Mums concern as her daughter’s life-saving EpiPen goes out of date amid shortage

Josie O'Hagan
Josie O'Hagan

The mum of a five-year-old with a severe nut allergy has voiced concern about the shortage of EpiPens.

Little Josie O’Hagan was diagnosed at just one year old as suffering from allergies and has been prescribed an EpiPen since she was 16 months old.

Her mum Paula said little Josie’s life could be saved by the EpiPen should she go into anaphylactic shock due to her allergies.

She explained that Josie’s school, St Francis Primary School in Lurgan has two EpiPens as recommended and there are two others in a EpiPen bag that goes everywhere else with Josie.

Paula said the pens can be affected by excess heat or cold and it is important to have a back up. However one of the pens, which are medically prescribed, has gone out of date.

She paid tribute to her pharmacist in Legahory, Craigavon who has gone out of their way to try and locate another EpiPen.

Paula, who has to check every item of food before giving it to Josie, said they have had trouble getting another EpiPen due to a shortage.

The Department of Health said: “We are aware of an ongoing issue with intermittent supply constraints of EpiPen® 0.3mg and EpiPen® Jr 0.15mg Adrenaline Auto-Injectors due to manufacturing delays.

It is unable to make any specific treatment recommendation to individual patients but would advise that there are two alternative adrenaline auto-injector products available in the UK. Patients who are concerned about the current supply constraints of EpiPens® should speak to their GP practice regarding the possibility of alternative treatments.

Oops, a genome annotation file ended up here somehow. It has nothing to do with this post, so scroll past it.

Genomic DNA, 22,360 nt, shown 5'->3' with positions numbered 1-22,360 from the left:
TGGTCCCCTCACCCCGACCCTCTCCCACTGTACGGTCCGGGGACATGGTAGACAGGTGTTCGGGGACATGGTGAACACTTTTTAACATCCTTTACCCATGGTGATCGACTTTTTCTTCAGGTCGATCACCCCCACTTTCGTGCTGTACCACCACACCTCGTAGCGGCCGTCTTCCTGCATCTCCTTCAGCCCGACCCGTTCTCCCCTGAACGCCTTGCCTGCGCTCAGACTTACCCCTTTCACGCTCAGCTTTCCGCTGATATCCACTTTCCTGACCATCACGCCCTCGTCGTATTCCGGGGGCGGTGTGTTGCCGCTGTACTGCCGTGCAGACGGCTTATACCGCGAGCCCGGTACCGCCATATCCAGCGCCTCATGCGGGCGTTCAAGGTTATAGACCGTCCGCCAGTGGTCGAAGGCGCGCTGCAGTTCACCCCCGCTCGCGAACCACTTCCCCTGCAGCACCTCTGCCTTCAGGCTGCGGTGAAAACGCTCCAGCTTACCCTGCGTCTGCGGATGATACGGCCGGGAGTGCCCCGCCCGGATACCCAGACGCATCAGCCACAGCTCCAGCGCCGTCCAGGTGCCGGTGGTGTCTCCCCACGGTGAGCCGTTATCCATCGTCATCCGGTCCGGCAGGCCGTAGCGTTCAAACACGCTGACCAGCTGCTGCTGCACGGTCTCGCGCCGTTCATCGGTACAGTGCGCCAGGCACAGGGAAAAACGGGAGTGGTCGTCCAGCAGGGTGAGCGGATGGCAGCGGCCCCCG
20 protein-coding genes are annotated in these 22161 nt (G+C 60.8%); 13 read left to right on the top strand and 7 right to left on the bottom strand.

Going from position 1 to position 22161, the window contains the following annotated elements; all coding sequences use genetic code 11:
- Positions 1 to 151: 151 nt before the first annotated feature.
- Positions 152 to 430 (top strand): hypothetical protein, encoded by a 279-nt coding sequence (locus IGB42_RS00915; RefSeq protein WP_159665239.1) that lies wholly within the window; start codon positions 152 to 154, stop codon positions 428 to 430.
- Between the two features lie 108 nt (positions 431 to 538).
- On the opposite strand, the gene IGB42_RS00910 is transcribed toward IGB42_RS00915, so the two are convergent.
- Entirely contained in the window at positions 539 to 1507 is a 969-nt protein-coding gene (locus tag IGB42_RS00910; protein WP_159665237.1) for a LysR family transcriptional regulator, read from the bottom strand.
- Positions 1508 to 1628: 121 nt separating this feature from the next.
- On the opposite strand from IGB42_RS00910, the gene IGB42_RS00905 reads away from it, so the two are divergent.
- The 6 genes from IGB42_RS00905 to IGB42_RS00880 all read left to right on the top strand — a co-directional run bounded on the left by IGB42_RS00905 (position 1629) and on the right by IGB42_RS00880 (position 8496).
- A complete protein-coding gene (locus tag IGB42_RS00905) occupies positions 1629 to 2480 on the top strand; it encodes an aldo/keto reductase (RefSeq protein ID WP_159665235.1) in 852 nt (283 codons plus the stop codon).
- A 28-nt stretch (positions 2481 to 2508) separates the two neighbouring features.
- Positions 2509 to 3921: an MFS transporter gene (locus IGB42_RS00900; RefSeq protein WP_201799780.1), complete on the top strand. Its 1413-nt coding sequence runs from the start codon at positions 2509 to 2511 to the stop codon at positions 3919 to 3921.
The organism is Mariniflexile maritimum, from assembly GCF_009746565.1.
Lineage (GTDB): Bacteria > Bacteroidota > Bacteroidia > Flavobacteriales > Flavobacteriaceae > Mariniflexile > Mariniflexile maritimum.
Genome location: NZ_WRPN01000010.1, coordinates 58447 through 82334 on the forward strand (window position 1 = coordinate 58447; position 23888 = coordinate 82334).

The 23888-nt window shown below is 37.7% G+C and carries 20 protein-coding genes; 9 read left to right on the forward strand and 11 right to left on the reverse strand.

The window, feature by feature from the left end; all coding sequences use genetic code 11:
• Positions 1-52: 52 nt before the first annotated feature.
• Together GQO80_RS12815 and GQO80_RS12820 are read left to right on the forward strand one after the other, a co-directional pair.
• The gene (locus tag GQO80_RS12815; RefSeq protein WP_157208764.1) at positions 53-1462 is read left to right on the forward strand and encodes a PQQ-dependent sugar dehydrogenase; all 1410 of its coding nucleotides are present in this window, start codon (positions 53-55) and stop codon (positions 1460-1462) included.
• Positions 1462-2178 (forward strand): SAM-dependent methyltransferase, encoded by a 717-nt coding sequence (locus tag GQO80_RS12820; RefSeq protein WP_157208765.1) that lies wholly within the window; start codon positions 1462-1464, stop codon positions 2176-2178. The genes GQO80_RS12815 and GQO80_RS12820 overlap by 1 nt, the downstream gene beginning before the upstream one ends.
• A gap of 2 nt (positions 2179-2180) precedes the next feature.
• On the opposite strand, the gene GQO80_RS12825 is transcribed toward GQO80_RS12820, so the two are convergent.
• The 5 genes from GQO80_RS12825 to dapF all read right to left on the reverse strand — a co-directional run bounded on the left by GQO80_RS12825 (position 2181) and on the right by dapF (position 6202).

The Health and Social Care Board (HSCB) is actively monitoring the availability of all Adrenaline Auto-Injectors in conjunction with wholesalers, and has issued advice to prescribers and community pharmacies in Northern Ireland.

“Officials are in contact with colleagues in London (DHSC) who are in regular dialogue with the supplier of EpiPen®. The DHSC has advised that they will be working closely with all manufacturers of adrenaline auto-injectors, the Medicines and Healthcare products Regulatory Agency, Anaphylaxis UK and other stakeholders to seek to address the supply constraints as appropriate.

“Patients are also advised to retain their current EpiPens® until a new supply can be obtained.”